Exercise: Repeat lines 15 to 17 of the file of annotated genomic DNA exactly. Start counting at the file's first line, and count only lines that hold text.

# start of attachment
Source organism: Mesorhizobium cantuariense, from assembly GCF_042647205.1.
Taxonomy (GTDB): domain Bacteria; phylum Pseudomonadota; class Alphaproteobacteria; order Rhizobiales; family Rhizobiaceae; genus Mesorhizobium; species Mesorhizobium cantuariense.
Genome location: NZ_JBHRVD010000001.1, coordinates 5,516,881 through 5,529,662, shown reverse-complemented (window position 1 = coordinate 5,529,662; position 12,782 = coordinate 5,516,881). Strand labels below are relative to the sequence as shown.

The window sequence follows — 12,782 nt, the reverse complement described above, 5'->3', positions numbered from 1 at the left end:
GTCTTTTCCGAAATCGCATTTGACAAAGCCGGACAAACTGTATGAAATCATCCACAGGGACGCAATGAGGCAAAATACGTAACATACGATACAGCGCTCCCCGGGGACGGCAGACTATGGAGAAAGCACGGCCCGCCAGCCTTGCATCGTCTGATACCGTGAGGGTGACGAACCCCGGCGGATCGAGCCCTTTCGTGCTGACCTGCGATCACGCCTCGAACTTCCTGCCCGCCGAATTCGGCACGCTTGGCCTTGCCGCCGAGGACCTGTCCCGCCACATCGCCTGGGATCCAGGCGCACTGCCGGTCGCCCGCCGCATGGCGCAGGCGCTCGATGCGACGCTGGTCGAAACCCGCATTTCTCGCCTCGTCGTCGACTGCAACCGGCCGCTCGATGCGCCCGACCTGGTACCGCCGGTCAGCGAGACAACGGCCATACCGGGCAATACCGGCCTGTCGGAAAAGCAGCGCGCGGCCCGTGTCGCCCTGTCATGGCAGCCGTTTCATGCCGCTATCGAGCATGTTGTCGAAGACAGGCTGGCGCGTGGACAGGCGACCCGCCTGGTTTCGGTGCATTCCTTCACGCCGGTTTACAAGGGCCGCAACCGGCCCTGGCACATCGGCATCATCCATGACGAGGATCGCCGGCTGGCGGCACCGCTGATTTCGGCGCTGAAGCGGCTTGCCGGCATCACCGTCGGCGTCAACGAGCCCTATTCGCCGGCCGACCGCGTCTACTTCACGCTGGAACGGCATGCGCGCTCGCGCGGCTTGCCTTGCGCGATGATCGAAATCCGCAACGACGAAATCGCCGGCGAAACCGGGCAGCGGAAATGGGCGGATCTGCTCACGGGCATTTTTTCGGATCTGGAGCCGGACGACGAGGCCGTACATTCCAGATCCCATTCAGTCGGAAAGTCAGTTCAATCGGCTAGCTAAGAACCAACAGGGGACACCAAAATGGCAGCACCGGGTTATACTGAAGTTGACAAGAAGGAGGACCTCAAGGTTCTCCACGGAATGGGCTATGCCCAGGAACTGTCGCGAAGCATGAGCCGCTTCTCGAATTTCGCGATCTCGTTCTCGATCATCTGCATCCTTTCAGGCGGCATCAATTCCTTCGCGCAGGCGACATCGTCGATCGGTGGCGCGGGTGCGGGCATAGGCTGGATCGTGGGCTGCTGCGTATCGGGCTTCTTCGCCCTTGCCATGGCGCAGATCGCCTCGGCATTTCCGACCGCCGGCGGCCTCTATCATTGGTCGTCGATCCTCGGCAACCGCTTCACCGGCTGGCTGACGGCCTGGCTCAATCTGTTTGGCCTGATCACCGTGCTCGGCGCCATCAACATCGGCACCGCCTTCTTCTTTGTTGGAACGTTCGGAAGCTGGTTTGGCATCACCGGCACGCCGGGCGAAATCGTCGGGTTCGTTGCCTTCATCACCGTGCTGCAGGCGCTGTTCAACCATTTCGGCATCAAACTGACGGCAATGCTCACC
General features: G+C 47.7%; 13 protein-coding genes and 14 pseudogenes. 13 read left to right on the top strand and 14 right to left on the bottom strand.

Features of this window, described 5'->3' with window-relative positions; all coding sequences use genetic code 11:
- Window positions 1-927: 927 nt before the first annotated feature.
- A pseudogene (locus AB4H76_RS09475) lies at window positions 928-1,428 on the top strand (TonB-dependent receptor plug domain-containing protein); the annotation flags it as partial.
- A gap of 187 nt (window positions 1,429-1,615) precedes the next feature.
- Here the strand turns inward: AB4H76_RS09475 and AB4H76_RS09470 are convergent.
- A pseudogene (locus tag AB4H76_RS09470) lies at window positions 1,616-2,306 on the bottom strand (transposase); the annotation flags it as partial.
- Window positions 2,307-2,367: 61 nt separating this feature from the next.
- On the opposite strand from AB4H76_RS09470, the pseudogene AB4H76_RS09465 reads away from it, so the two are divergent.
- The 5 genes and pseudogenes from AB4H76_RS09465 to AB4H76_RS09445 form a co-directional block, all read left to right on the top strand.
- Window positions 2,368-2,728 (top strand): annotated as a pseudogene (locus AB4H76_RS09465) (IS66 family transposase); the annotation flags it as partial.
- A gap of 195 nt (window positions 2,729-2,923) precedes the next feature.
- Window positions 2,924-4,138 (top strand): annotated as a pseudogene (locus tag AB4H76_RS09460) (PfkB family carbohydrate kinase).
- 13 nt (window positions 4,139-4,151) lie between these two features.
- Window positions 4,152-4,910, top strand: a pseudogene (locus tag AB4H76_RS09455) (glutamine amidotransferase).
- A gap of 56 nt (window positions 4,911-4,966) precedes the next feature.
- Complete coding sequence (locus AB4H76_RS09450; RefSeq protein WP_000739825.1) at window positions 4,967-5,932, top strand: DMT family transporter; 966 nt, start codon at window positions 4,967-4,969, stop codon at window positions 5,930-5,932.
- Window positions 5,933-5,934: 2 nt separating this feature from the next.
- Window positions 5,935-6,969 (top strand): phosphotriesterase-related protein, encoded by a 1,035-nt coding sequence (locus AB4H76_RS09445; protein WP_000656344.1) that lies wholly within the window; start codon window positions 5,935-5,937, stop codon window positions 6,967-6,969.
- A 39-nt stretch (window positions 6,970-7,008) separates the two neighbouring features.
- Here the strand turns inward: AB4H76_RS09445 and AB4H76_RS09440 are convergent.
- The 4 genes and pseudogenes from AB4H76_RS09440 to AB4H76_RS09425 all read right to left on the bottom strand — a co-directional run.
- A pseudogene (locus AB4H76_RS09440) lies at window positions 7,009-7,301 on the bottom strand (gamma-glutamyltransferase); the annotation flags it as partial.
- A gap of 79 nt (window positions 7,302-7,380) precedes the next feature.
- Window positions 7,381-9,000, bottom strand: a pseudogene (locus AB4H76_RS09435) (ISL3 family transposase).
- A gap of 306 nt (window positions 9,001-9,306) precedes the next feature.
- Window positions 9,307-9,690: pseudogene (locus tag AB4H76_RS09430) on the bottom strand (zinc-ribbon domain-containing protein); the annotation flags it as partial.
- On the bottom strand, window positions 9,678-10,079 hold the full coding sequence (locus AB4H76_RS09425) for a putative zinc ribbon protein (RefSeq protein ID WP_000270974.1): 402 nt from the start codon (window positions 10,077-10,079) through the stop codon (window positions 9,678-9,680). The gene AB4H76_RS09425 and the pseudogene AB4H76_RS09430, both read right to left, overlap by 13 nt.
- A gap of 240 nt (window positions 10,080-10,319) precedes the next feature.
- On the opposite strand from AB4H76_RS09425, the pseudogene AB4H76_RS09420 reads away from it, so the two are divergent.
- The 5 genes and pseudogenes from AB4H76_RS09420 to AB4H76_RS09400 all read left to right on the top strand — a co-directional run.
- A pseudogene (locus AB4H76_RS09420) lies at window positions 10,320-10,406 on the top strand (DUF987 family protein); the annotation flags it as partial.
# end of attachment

- The 5 genes and pseudogenes from AB4H76_RS09465 to AB4H76_RS09445 form a co-directional block, all read left to right on the top strand.
- Window positions 2,368-2,728 (top strand): annotated as a pseudogene (locus AB4H76_RS09465) (IS66 family transposase); the annotation flags it as partial.
- A gap of 195 nt (window positions 2,729-2,923) precedes the next feature.